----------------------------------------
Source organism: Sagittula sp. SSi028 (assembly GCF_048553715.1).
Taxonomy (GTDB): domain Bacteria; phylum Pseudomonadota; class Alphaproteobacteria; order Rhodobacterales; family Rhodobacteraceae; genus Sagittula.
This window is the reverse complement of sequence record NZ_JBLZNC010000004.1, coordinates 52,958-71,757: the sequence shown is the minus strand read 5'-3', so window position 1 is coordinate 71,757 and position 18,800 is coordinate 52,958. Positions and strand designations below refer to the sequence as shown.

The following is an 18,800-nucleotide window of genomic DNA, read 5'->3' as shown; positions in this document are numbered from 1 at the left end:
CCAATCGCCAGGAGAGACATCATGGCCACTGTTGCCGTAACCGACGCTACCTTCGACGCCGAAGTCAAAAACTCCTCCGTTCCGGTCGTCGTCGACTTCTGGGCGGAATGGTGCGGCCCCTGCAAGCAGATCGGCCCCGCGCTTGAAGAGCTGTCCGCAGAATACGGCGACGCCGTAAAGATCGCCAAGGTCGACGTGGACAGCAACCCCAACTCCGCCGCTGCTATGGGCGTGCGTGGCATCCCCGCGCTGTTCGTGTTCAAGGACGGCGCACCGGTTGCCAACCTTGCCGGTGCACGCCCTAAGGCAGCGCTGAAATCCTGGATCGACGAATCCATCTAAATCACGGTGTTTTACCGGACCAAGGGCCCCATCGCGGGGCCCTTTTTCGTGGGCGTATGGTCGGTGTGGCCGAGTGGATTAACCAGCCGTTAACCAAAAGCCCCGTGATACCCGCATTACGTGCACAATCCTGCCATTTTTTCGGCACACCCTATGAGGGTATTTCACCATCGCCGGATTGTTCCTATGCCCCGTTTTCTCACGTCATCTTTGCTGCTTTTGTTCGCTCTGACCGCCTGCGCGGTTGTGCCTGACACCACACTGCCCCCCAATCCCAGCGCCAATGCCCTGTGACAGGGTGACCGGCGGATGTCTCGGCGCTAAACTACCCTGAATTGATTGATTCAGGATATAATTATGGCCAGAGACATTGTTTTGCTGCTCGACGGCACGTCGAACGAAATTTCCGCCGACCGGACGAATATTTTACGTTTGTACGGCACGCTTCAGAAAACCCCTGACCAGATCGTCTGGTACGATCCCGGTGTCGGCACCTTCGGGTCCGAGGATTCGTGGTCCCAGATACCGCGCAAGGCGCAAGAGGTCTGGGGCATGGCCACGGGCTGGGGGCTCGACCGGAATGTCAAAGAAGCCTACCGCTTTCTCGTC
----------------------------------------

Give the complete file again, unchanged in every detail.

Source organism: Sagittula sp. SSi028 (assembly GCF_048553715.1).
Taxonomy (GTDB): domain Bacteria; phylum Pseudomonadota; class Alphaproteobacteria; order Rhodobacterales; family Rhodobacteraceae; genus Sagittula.
This window is the reverse complement of sequence record NZ_JBLZNC010000004.1, coordinates 52,958-71,757: the sequence shown is the minus strand read 5'-3', so window position 1 is coordinate 71,757 and position 18,800 is coordinate 52,958. Positions and strand designations below refer to the sequence as shown.

The following is an 18,800-nucleotide window of genomic DNA, read 5'->3' as shown; positions in this document are numbered from 1 at the left end:
CCAATCGCCAGGAGAGACATCATGGCCACTGTTGCCGTAACCGACGCTACCTTCGACGCCGAAGTCAAAAACTCCTCCGTTCCGGTCGTCGTCGACTTCTGGGCGGAATGGTGCGGCCCCTGCAAGCAGATCGGCCCCGCGCTTGAAGAGCTGTCCGCAGAATACGGCGACGCCGTAAAGATCGCCAAGGTCGACGTGGACAGCAACCCCAACTCCGCCGCTGCTATGGGCGTGCGTGGCATCCCCGCGCTGTTCGTGTTCAAGGACGGCGCACCGGTTGCCAACCTTGCCGGTGCACGCCCTAAGGCAGCGCTGAAATCCTGGATCGACGAATCCATCTAAATCACGGTGTTTTACCGGACCAAGGGCCCCATCGCGGGGCCCTTTTTCGTGGGCGTATGGTCGGTGTGGCCGAGTGGATTAACCAGCCGTTAACCAAAAGCCCCGTGATACCCGCATTACGTGCACAATCCTGCCATTTTTTCGGCACACCCTATGAGGGTATTTCACCATCGCCGGATTGTTCCTATGCCCCGTTTTCTCACGTCATCTTTGCTGCTTTTGTTCGCTCTGACCGCCTGCGCGGTTGTGCCTGACACCACACTGCCCCCCAATCCCAGCGCCAATGCCCTGTGACAGGGTGACCGGCGGATGTCTCGGCGCTAAACTACCCTGAATTGATTGATTCAGGATATAATTATGGCCAGAGACATTGTTTTGCTGCTCGACGGCACGTCGAACGAAATTTCCGCCGACCGGACGAATATTTTACGTTTGTACGGCACGCTTCAGAAAACCCCTGACCAGATCGTCTGGTACGATCCCGGTGTCGGCACCTTCGGGTCCGAGGATTCGTGGTCCCAGATACCGCGCAAGGCGCAAGAGGTCTGGGGCATGGCCACGGGCTGGGGGCTCGACCGGAATGTCAAAGAAGCCTACCGCTTTCTCGTC